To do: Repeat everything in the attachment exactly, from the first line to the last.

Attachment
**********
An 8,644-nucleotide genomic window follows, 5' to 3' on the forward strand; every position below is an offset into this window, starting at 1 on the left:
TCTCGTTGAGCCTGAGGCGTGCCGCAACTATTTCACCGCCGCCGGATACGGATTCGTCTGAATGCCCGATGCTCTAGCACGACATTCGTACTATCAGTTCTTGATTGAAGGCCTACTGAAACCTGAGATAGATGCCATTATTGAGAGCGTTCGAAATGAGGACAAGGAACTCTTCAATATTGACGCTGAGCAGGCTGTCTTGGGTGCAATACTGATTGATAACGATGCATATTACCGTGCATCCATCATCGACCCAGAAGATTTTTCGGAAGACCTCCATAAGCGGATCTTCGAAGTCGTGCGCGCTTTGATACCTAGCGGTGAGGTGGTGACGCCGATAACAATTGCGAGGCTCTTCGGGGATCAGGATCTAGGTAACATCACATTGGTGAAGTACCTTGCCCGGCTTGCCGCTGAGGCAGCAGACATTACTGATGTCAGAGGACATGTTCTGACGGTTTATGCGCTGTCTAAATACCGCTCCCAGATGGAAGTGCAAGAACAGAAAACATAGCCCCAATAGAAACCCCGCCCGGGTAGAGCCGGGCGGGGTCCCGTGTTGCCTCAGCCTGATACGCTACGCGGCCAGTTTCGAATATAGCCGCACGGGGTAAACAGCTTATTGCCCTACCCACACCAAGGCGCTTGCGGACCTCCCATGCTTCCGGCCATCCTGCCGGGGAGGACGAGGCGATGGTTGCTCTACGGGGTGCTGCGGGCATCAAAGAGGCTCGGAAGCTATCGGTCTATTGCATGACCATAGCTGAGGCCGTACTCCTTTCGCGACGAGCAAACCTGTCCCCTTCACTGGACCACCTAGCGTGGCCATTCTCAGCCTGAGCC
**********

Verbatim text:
An 8,644-nucleotide genomic window follows, 5' to 3' on the forward strand; every position below is an offset into this window, starting at 1 on the left:
TCTCGTTGAGCCTGAGGCGTGCCGCAACTATTTCACCGCCGCCGGATACGGATTCGTCTGAATGCCCGATGCTCTAGCACGACATTCGTACTATCAGTTCTTGATTGAAGGCCTACTGAAACCTGAGATAGATGCCATTATTGAGAGCGTTCGAAATGAGGACAAGGAACTCTTCAATATTGACGCTGAGCAGGCTGTCTTGGGTGCAATACTGATTGATAACGATGCATATTACCGTGCATCCATCATCGACCCAGAAGATTTTTCGGAAGACCTCCATAAGCGGATCTTCGAAGTCGTGCGCGCTTTGATACCTAGCGGTGAGGTGGTGACGCCGATAACAATTGCGAGGCTCTTCGGGGATCAGGATCTAGGTAACATCACATTGGTGAAGTACCTTGCCCGGCTTGCCGCTGAGGCAGCAGACATTACTGATGTCAGAGGACATGTTCTGACGGTTTATGCGCTGTCTAAATACCGCTCCCAGATGGAAGTGCAAGAACAGAAAACATAGCCCCAATAGAAACCCCGCCCGGGTAGAGCCGGGCGGGGTCCCGTGTTGCCTCAGCCTGATACGCTACGCGGCCAGTTTCGAATATAGCCGCACGGGGTAAACAGCTTATTGCCCTACCCACACCAAGGCGCTTGCGGACCTCCCATGCTTCCGGCCATCCTGCCGGGGAGGACGAGGCGATGGTTGCTCTACGGGGTGCTGCGGGCATCAAAGAGGCTCGGAAGCTATCGGTCTATTGCATGACCATAGCTGAGGCCGTACTCCTTTCGCGACGAGCAAACCTGTCCCCTTCACTGGACCACCTAGCGTGGCCATTCTCAGCCTGAGCC